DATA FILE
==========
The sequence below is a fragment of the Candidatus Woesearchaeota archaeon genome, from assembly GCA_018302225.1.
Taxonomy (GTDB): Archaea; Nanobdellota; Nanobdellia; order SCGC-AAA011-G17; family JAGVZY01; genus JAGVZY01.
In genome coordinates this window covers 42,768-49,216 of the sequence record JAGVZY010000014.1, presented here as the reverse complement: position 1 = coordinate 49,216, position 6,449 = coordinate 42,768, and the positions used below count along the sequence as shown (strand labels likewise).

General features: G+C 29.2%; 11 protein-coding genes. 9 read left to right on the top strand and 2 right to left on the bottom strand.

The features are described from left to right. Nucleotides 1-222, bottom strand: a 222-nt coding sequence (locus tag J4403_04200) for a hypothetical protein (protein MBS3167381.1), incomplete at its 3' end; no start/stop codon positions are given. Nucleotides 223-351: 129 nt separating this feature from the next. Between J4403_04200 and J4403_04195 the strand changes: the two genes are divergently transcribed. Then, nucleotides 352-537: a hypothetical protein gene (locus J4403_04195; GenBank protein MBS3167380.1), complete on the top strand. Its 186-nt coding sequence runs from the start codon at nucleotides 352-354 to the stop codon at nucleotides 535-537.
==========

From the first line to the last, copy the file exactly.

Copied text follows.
The sequence below is a fragment of the Candidatus Woesearchaeota archaeon genome, from assembly GCA_018302225.1.
Taxonomy (GTDB): Archaea; Nanobdellota; Nanobdellia; order SCGC-AAA011-G17; family JAGVZY01; genus JAGVZY01.
In genome coordinates this window covers 42,768-49,216 of the sequence record JAGVZY010000014.1, presented here as the reverse complement: position 1 = coordinate 49,216, position 6,449 = coordinate 42,768, and the positions used below count along the sequence as shown (strand labels likewise).

General features: G+C 29.2%; 11 protein-coding genes. 9 read left to right on the top strand and 2 right to left on the bottom strand.

The features are described from left to right. Nucleotides 1-222, bottom strand: a 222-nt coding sequence (locus tag J4403_04200) for a hypothetical protein (protein MBS3167381.1), incomplete at its 3' end; no start/stop codon positions are given. Nucleotides 223-351: 129 nt separating this feature from the next. Between J4403_04200 and J4403_04195 the strand changes: the two genes are divergently transcribed. Then, nucleotides 352-537: a hypothetical protein gene (locus J4403_04195; GenBank protein MBS3167380.1), complete on the top strand. Its 186-nt coding sequence runs from the start codon at nucleotides 352-354 to the stop codon at nucleotides 535-537.